Latin American Thyroid Society position statement about thyroid disorders and coronavirus infectious disease (COVID-19)

The recent coronavirus infectious disease (COVID-19), caused by severe acute respiratory syndrome coronavirus 2 (SARS-CoV-2), is placing health systems in serious challenge worldwide. The World Health Organization declared the COVID-19 outbreak as a pandemic officially. The recommendations about thyroid disorders and COVID-19 infection are mainly based on the general knowledge and clinical experience of experts in the area than in published data about the combination of these diseases.

  1. Risk of viral infection in patients with thyroid disorders: thyroid disease is not known to be associated with an increased risk of viral infections in general, nor is there an association between thyroid disease and the severity of viral infections.
  2. Hypothyroidism, Hashimoto thyroiditis, and SARS-CoV-2 infection: there is no evidence that these patients are at a higher risk for a different outcome of this infectious disease. However, an appropriate thyroid hormone replacement therapy is suggested in hypothyroid patients, in order to avoid immune dysfunction.
  3. Hyperthyroidism due to Graves` disease or other causes. There is insufficient data to support that this condition may affect COVID-19 infectious disease outcomes. However, considering that methyl-mercapto-imidazole (anti-thyroidal drugs) might rarely induce the development of agranulocytosis, and this condition may affect the immune response to infections, it is recommended to closely follow-up patients under this treatment.
  4. Thyroid cancer: there is no evidence that thyroid cancer may exert any impact on the severity of COVID-19 infection and poorer outcomes than individuals without thyroid cancer. Advanced thyroid cancer patients, with distant metastasis or on systemic therapy and/or external radiotherapy (as stated below), may be considered at a higher risk for poorer outcomes from COVID-19 infection. As previously mentioned, TSH levels should be assessed in order to avoid hypothyroidism. Patients with a previous excellent response to treatment may postpone controls without increasing risks.
  5. Fine needle aspiration biopsy (FNAB) of thyroid nodules and/or lymph nodes suspicious for metastatic disease: it is recommended to postpone FNAB of thyroid nodules unless the situation merits acting with celerity in order to change the outcome of the suspected disease.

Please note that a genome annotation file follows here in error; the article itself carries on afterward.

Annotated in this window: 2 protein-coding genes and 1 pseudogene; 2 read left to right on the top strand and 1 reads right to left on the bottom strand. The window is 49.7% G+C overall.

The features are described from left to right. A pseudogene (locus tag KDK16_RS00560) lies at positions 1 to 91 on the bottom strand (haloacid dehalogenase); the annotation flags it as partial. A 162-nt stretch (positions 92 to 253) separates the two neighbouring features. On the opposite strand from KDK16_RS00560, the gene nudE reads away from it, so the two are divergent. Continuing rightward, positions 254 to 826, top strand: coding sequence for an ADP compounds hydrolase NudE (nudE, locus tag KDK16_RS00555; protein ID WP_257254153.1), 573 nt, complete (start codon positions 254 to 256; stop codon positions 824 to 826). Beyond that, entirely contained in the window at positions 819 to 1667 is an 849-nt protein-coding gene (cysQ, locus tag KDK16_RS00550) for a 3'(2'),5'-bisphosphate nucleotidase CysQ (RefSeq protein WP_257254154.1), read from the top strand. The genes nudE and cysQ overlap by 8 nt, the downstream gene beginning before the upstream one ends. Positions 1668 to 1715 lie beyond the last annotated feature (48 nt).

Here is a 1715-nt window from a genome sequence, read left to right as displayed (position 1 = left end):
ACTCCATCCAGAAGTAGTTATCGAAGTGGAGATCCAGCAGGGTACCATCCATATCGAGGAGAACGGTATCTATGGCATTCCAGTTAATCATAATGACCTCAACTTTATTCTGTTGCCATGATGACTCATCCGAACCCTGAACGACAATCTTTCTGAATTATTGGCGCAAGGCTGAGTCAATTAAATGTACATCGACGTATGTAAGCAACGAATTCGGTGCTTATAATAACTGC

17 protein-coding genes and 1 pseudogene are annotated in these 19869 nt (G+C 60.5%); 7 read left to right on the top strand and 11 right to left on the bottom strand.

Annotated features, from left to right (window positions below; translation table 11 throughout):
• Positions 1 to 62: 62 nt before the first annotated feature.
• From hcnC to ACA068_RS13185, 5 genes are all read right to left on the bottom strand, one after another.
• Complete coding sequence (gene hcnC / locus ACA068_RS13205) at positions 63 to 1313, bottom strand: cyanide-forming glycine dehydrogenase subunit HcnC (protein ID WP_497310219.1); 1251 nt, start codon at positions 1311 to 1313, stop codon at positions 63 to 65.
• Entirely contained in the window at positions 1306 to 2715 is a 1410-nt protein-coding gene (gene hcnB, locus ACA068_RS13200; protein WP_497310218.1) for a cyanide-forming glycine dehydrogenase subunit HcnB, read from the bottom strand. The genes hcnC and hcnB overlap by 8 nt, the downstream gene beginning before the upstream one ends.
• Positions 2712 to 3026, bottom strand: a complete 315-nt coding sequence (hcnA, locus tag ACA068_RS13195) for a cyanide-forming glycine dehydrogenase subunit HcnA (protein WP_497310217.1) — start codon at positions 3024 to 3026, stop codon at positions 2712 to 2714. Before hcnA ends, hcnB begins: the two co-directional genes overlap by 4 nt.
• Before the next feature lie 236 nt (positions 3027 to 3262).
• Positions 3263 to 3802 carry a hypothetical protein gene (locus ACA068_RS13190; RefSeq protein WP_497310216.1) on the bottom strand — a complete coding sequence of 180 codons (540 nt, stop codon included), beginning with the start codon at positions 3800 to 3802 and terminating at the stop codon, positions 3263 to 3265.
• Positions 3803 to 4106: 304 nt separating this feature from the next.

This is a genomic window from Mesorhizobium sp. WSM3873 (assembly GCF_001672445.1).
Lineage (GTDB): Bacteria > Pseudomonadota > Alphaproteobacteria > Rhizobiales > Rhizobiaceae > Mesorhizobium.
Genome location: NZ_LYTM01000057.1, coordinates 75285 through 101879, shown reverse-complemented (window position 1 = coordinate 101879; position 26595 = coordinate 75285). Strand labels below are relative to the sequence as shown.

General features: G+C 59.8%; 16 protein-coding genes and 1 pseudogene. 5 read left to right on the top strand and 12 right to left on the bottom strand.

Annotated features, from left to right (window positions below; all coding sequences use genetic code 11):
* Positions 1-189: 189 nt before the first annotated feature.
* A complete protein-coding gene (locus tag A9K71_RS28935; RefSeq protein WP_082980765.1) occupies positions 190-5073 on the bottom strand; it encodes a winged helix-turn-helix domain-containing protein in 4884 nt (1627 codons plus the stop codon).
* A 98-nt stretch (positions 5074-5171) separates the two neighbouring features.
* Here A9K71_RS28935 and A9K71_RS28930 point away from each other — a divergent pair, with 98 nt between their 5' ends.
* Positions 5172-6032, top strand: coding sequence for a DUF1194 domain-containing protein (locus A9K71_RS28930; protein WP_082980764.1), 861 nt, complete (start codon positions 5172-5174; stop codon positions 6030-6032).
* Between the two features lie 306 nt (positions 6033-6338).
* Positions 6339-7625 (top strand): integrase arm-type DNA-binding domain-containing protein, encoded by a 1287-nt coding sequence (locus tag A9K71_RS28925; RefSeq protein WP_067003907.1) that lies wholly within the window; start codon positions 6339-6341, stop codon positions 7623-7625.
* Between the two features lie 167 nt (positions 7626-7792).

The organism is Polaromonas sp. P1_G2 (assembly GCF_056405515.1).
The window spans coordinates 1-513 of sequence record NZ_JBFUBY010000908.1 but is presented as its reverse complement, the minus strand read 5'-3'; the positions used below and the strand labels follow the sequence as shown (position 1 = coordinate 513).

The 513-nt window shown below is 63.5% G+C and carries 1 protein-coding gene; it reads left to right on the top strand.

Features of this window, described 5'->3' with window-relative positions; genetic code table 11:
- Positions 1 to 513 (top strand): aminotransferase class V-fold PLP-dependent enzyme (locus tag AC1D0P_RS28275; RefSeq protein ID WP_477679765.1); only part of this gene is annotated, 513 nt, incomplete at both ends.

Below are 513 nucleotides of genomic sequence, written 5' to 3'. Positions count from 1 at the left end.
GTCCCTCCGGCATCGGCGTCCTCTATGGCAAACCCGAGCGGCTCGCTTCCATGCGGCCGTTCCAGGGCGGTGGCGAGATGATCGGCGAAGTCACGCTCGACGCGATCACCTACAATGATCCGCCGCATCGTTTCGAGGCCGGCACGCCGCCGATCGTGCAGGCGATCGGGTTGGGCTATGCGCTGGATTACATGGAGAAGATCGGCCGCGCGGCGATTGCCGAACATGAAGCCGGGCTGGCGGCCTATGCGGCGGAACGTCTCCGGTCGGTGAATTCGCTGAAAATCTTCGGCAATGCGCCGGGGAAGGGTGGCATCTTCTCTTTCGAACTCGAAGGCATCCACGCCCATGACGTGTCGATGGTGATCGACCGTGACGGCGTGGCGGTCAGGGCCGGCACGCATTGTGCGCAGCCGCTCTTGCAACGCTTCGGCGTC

6. Thyroid surgery: under current confinement conditions, in many countries surgeries are restricted to emergencies. A thyroidectomy, with or without neck dissection, should be assessed by risks and benefits, considering that postoperative follow-up is likely to be affected. If the patient has to undergo surgery (poorly differentiated thyroid cancer with rapid growth, anaplastic thyroid cancer, large medullary thyroid tumors, or rapid growth and/or large tumor burden from differentiated thyroid cancer and/or metastatic lymph nodes), early discharge is advisable. For patients who underwent surgery, they should fulfill the general safety warnings. In properly selected patients with low-risk papillary thyroid carcinoma, active surveillance is strongly recommended as the first line of management.
  7. If FNAB or thyroid surgery is considered mandatory, it is essential to maintain the safety of health care workers during the COVID-19 pandemic. In particular, surgeons are per se exposed to the most significant risk of infection while caring for SARS-CoV-2 positive subjects, and their protection should be considered a priority in the present circumstances. Whenever possible, a SARS-CoV-2 test should be ordered for the patient prior to the procedures.
  8. Radioactive iodine therapy: while conventional RAI dose therapy does not confer an immunosuppressive status, post-radiation isolation could difficult the support of patients at a potential SARS-CoV-2 In this case, postponing RAI therapy is an option that has shown no different outcomes and should be individualized considering the risk of recurrence groups.
  9. Multikinase inhibitors (MKIs) in advanced thyroid cancer: MKIs may induce bone marrow toxicity which can also be enhanced by the bone marrow damage caused by previous high cumulative doses of radioiodine. Moreover, these compounds are associated with potentially severe side effects that might increase COVID-19 risks. It is strongly suggested that patients under systemic treatment be considered as a risk group for SARS-CoV-2 infection and poorer outcomes. It should be advised to the patient a self-isolation and establishing a close interaction with the medical staff through remote communication resources in order to avoid contact with the medical care system as much as possible.
  10. External beam radiotherapy: considering the immunosuppression status acquired after radiotherapy, patients who have previously received external beam radiation to the neck should be considered as at increased risk of severe illness with COVID-19 and a personalized clinical evaluation is suggested.
Ana Luiza Maia Fabián Pitoia Claudia Pellizas
President LATS President elect LATS Secretary LATS
54321
(1 vote. Average 5 of 5)